An apparatus for providing continuous battery power to a battery powered device preferably includes a battery interface comprising connector means for receiving a charged battery to be installed in the electronic device and for receiving a nearly discharged battery to be removed from the electronic device. This apparatus also includes continuous power transfer means electrically connected to the battery interface. The transfer means provides electrical power from the charged battery to the battery powered electronic device while the nearly discharged battery is removed from the electronic device. The transfer means also provides electrical power from the nearly discharged battery to the electronic device while the charged battery is installed in the electronic device.
The battery interface may include orientation means for insuring that each battery is received in a correct orientation. In addition, the transfer means may include keying means for insuring a correct orientation of the power transfer means with respect to the battery powered device. Accordingly, these features provide that electrical power applied from the apparatus to the battery powered device is applied in the correct polarity.
A method for removing a nearly discharged battery from a battery powered device and installing a charged battery in the battery powered device without interrupting battery power to the battery powered device is also provided. This method includes the steps of providing power from the charged battery to the battery powered device while removing the nearly discharged battery from the battery powered device, and providing power from the nearly discharged battery to the battery powered device while installing the charged battery in the battery powered device. This method may also include the steps of charging the nearly discharged battery, and indicating a condition of a battery.
The apparatus and method of the present invention allow the user of a battery powered device to change batteries without interrupting the operation of the device. This change of batteries may be accomplished with the apparatus and a spare battery. There is no need for a separate power supply or a third battery. By indicating a battery condition, the apparatus may allow the user to change batteries at the most opportune times so as to maximize the use of available batteries. By including charging means, the apparatus may be used to charge the nearly discharged battery for later use. Because a battery charger is needed anyway, this combination will eliminate the creation of an additional piece of equipment. Furthermore, the apparatus may be relatively small so that it does not add significant bulk or weight to the spare battery which can be carried in the apparatus. If the battery powered device is a cellular phone, the apparatus allows the user to reliably maintain a conversation while changing batteries.
FIG. 1 is a schematic diagram of a battery transfer apparatus with a charged battery according to the present invention connected to a cellular telephone with a nearly discharged battery.
FIG. 2 is a schematic diagram of a battery transfer apparatus with both a charged battery and a nearly discharged battery according to the present invention connected to a cellular telephone.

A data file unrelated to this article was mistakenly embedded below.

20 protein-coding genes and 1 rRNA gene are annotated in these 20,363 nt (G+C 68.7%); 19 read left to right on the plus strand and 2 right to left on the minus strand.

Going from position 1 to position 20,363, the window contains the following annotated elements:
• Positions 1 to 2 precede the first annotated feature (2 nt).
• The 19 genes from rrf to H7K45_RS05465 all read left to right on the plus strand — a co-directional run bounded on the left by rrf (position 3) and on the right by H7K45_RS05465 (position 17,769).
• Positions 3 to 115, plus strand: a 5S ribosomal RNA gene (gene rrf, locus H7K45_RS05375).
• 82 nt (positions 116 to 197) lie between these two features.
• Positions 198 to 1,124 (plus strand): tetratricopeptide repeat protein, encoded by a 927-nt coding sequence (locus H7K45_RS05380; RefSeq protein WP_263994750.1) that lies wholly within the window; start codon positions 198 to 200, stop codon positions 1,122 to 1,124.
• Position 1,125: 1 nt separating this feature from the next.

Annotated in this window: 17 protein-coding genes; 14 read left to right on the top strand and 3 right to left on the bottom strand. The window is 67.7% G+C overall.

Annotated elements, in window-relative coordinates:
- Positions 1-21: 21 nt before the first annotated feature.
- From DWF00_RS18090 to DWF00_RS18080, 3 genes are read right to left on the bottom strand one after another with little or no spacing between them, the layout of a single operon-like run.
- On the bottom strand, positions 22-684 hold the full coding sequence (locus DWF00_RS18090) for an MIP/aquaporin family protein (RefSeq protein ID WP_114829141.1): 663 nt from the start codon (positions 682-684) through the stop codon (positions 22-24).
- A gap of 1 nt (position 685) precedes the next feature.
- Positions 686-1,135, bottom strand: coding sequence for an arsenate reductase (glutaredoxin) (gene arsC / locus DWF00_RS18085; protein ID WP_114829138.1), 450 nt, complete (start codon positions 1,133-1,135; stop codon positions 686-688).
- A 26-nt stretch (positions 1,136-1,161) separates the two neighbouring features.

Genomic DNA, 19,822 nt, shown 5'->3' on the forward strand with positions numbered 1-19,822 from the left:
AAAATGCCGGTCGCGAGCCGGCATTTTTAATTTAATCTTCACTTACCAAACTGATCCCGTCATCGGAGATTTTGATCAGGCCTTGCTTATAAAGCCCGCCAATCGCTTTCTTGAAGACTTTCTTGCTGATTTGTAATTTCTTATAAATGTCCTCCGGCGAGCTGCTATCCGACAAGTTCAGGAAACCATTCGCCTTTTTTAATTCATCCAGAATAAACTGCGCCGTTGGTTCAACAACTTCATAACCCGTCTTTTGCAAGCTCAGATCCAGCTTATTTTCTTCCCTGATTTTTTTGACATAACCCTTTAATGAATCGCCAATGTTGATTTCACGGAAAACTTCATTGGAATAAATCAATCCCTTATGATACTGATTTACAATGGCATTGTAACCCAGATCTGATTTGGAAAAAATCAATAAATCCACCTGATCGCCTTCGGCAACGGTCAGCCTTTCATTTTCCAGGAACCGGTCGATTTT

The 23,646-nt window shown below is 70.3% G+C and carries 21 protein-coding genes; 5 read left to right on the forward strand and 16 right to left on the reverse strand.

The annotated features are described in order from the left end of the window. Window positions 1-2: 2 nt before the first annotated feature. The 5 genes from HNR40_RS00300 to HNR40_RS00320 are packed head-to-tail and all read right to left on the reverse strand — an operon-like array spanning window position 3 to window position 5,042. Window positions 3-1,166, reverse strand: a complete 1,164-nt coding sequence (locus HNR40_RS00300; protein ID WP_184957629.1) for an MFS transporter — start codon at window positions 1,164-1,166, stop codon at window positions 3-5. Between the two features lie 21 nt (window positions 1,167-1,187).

FIG. 3 is a schematic diagram of a battery transfer apparatus with a nearly discharged battery according to the present invention connected to a cellular phone with a charged battery.
The present invention now will be described more fully hereinafter with reference to the accompanying drawings, in which preferred embodiments of the invention are shown. This invention may, however, be embodied in many different forms and should not be construed as limited to the embodiments set forth herein; rather, these embodiments are provided so that this disclosure will be thorough and complete, and will fully convey the scope of the invention to those skilled in the art. Like numbers refer to like elements throughout.
Many electronic devices such as laptop computers, "Walkman"® type tape and compact disk players, and cellular phones have been adapted for portable use by providing a battery power supply. In a preferred embodiment of the present invention a battery transfer apparatus 10 is used to transfer batteries to an electronic device such as a cellular phone 5 without interrupting operation of the phone, as shown in FIGS. 1-3. While a cellular phone is used throughout this specification for the purposes of discussion, it will be understood by those having skill in the art that the battery transfer apparatus may be adapted for use with other battery powered electronic devices.
The cellular phone 5 shown schematically in FIGS. 1-3 includes a battery connector 6; an electrical load 7 including transceiver, controller, and other circuits of the phone; and an adapter 8 for receiving power from the battery transfer apparatus 10. The adapter 8 may be an external power connector which receives the output of a transformer which is plugged into a wall outlet. As shown in FIGS. 1-3, the adapter 8 may be a female connector for receiving a male system connector 16 of the battery transfer apparatus 10. In normal operation, the electrical load 7 of the cellular phone 5 is powered by a battery 9. The battery may be a 900 mA-hour or 400 mA-hour battery as both are commonly used in pocket cellular phones. After extended use, however, the battery will lose its charge. Accordingly, it will become necessary to change the battery.